We may use such an phrase before, during, or after a conflict when commenting on our experience of someone’s deeds, words, or attitude. We may not actually show what we are experiencing, as the above definition suggests, though our external demeanour may well demonstrate our feelings (see the previous blog entitled Experiencing Your Conflict). Or, we may clearly and purposely show how we feel on our faces and bodies, and by our voices and actions. Some examples are rolling eyes, heavy sighs, and a sarcastic tone of voice.
This week’s blog invites readers to consider this statement – you made my blood boil – as it applies to you. I suggest that you select a conflict in which you may use this phrase or could have used it to describe how you are or were feeling about someone’s words, actions, attitude, etc. and/or her or his position on the issues.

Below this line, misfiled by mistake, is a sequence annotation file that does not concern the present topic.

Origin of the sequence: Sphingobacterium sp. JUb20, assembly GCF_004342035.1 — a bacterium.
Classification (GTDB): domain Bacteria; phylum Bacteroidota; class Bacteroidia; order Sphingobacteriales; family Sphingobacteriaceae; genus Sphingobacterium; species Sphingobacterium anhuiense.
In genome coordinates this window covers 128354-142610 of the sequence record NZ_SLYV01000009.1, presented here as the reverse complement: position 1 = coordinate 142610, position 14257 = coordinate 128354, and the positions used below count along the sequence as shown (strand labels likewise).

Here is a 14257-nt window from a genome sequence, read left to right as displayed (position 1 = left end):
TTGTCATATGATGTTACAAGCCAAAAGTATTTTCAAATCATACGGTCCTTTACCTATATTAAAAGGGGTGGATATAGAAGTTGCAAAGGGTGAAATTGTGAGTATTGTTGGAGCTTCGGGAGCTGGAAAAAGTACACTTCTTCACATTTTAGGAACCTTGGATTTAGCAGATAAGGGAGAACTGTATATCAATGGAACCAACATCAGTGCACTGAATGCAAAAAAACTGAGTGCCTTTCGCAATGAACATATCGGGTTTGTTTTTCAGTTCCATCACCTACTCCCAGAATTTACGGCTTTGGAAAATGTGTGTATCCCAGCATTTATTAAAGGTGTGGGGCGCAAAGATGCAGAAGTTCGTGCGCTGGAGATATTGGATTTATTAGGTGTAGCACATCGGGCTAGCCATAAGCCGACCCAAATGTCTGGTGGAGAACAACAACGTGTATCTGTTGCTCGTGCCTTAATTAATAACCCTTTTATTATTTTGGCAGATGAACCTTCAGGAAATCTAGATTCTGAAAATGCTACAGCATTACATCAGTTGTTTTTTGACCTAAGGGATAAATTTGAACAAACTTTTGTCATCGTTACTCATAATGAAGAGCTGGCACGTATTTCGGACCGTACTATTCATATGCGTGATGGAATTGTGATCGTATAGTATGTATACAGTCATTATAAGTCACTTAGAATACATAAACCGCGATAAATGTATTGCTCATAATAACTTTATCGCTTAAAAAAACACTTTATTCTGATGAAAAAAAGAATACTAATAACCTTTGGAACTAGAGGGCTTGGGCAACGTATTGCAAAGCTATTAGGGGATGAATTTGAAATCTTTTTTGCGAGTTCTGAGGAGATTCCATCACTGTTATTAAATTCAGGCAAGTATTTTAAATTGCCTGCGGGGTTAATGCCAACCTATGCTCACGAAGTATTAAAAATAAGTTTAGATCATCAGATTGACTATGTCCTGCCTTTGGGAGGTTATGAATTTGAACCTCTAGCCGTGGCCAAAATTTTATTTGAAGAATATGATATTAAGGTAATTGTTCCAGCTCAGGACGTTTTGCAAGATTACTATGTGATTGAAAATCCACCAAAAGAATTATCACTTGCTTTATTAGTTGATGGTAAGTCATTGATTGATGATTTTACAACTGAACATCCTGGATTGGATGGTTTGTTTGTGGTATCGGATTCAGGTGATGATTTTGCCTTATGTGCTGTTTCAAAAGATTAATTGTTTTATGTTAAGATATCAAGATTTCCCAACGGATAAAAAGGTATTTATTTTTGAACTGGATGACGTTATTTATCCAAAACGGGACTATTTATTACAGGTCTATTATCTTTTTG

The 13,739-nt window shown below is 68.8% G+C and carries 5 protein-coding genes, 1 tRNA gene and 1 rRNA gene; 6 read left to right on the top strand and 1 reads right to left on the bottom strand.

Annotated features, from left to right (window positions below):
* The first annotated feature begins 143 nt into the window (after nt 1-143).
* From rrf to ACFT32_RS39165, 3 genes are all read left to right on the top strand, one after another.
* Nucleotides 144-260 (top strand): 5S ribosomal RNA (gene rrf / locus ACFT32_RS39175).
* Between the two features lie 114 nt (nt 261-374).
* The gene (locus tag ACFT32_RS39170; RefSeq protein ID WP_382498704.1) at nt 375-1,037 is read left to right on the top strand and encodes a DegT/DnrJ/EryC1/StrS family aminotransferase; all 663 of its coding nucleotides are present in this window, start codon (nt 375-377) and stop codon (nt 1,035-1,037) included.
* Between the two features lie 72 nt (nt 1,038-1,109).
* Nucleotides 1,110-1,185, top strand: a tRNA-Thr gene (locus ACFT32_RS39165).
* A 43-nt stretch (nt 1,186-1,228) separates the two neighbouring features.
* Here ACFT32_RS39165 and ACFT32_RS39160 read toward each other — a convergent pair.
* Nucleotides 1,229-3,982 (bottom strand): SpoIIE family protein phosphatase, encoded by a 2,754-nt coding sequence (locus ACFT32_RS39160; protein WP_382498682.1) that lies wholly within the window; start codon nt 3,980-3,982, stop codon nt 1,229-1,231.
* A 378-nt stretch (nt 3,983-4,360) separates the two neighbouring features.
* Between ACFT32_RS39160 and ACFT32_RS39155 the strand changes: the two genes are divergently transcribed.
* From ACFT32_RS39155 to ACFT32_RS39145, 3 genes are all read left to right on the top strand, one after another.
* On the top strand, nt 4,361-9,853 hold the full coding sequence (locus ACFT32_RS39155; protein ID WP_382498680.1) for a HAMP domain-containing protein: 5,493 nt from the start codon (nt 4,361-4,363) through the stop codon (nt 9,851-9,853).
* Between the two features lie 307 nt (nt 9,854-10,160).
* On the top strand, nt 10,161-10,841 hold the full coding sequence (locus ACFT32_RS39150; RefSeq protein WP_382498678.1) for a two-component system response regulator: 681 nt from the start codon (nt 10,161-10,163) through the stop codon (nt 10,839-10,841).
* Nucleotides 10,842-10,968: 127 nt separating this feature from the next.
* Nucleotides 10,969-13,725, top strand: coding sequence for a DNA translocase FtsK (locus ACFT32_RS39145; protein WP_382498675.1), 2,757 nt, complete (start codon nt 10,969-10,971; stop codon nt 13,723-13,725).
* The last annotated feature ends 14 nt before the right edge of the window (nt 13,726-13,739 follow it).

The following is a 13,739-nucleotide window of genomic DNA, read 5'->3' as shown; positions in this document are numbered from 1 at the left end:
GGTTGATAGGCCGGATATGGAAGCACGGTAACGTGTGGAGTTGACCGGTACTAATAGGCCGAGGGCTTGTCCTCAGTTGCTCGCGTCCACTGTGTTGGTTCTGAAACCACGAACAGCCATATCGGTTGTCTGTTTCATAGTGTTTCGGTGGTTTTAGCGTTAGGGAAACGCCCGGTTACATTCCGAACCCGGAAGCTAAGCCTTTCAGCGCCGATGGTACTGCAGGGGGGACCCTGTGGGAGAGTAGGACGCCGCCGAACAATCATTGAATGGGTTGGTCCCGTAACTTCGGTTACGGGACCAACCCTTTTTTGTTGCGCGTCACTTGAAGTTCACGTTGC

What specifically makes or made your blood boil in that situation?
How would you describe in more detail the image of your blood boiling?
What specific feelings are or were you experiencing at this time?
Which of your feelings do you think are or were obvious to the other person? In what ways?
Which are or were not obvious to the other person?
For what reasons are you internalizing or did you internalize some or all of your feelings, if you are or did?
What started the conflict for you – even if it is or was an inner boiling?
What kept you from saying or doing something at the time that may preclude or have precluded things from boiling for you?
What could you do to stop the boiling now?
What are you thinking now about the expression – that made my blood boil – that may be different from when you started answering these questions?